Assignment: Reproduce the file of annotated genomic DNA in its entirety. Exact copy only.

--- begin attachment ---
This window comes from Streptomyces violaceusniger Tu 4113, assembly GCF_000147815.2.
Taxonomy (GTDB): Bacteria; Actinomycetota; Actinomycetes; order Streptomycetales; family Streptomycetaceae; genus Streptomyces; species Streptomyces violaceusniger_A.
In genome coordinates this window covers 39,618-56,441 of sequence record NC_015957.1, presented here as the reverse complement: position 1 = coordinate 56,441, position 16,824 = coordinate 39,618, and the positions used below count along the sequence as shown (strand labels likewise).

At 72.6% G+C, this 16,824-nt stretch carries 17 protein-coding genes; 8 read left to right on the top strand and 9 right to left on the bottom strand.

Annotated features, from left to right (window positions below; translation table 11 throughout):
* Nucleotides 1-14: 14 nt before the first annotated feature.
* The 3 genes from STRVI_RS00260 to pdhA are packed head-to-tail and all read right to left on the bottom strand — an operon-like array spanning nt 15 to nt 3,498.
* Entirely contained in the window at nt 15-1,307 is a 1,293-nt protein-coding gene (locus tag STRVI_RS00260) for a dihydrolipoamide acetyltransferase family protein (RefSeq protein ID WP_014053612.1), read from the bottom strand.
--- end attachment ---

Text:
This window comes from Streptomyces violaceusniger Tu 4113, assembly GCF_000147815.2.
Taxonomy (GTDB): Bacteria; Actinomycetota; Actinomycetes; order Streptomycetales; family Streptomycetaceae; genus Streptomyces; species Streptomyces violaceusniger_A.
In genome coordinates this window covers 39,618-56,441 of sequence record NC_015957.1, presented here as the reverse complement: position 1 = coordinate 56,441, position 16,824 = coordinate 39,618, and the positions used below count along the sequence as shown (strand labels likewise).

At 72.6% G+C, this 16,824-nt stretch carries 17 protein-coding genes; 8 read left to right on the top strand and 9 right to left on the bottom strand.

Annotated features, from left to right (window positions below; translation table 11 throughout):
* Nucleotides 1-14: 14 nt before the first annotated feature.
* The 3 genes from STRVI_RS00260 to pdhA are packed head-to-tail and all read right to left on the bottom strand — an operon-like array spanning nt 15 to nt 3,498.
* Entirely contained in the window at nt 15-1,307 is a 1,293-nt protein-coding gene (locus tag STRVI_RS00260) for a dihydrolipoamide acetyltransferase family protein (RefSeq protein ID WP_014053612.1), read from the bottom strand.